Sainsbury’s new chief executive started his first day in the job on Monday vowing to listen more to customers and improve the experience for shoppers.
Simon Roberts, who replaced former chief Mike Coupe, has also bolstered the supermarket and Argos owner’s operating board, promoting the group’s marketing head and increasing responsibilities for its digital director.
In a message to staff, he said: “Starting today, I will be spending more time with customers and listening to their feedback.
“I am really looking forward to hearing directly from people about what they want from us so we can change and adapt to ensure we are always meeting their needs.”
Chief marketing officer Mark Given will also join the grocer’s operating board and Clo Moriarty, previously chief digital director, becomes retail and digital director.
It means the supermarket has a marketing chief on the operating board for the first time since current Lovehoney chief executive Sarah Warby quit the grocer in 2017.
With the coronavirus crisis upending the retail sector, bosses are increasingly looking at ways to ensure online shopping can be more seamlessly linked out with bricks and mortar stores.
The latest Kantar supermarket figures showed online grocery sales hit record levels and now account for around 13% of the market – a near doubling in a year.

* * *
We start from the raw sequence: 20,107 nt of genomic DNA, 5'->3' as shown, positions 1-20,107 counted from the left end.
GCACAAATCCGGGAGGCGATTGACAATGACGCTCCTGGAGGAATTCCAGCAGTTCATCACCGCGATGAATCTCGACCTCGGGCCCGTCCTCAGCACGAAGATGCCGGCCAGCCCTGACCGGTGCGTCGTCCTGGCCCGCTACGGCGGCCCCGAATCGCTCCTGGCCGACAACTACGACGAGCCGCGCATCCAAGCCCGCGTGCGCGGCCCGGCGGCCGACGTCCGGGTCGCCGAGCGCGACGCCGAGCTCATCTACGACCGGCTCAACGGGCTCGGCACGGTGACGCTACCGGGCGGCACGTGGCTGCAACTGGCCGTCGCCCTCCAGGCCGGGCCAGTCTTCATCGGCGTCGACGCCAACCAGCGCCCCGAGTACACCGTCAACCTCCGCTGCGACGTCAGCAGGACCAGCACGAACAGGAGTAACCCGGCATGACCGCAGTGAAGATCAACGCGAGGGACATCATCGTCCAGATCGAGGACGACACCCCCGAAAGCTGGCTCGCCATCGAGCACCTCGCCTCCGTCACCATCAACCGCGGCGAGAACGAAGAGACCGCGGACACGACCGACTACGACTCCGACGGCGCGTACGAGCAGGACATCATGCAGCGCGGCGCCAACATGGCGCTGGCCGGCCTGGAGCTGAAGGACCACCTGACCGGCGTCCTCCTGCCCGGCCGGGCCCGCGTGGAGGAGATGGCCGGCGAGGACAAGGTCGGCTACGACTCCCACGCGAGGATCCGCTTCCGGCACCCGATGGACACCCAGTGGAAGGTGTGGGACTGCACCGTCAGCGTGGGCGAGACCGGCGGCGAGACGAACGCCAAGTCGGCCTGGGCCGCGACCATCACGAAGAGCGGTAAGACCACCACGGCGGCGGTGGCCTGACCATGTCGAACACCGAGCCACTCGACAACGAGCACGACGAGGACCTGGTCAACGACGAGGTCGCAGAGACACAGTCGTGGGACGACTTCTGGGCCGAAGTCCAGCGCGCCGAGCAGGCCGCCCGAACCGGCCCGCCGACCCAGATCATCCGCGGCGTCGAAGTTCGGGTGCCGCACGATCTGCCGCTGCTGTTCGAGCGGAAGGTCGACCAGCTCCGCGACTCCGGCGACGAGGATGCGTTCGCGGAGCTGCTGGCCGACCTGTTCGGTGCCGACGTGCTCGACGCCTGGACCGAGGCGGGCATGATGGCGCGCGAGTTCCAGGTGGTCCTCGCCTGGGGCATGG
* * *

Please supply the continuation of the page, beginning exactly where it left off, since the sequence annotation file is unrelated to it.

Mr Roberts added: “Bringing together our retail and digital teams under Clo’s leadership will create a business that shows up in the same way for customers wherever they shop with us.
“Mark’s appointment to the operating board will ensure that we really understand how customers are feeling, what they’re thinking and how this affects the way they shop.”
The new boss was unveiled as Mr Coupe’s replacement in January, having previously worked as the chain’s retail and operations director, following a 13-year career with pharmacy giant Boots.
Mr Coupe’s tenure is expected to be seen mainly for attempting a series of acquisitions including buying Argos and Habitat, and the failed merger with Asda which was blocked by competition officials.
Mr Roberts will have a base salary of £875,000 – a 9% cut on Mr Coupe’s £962,000 salary – with pension contributions of 7.5% from the business. Mr Coupe’s contributions were 30%.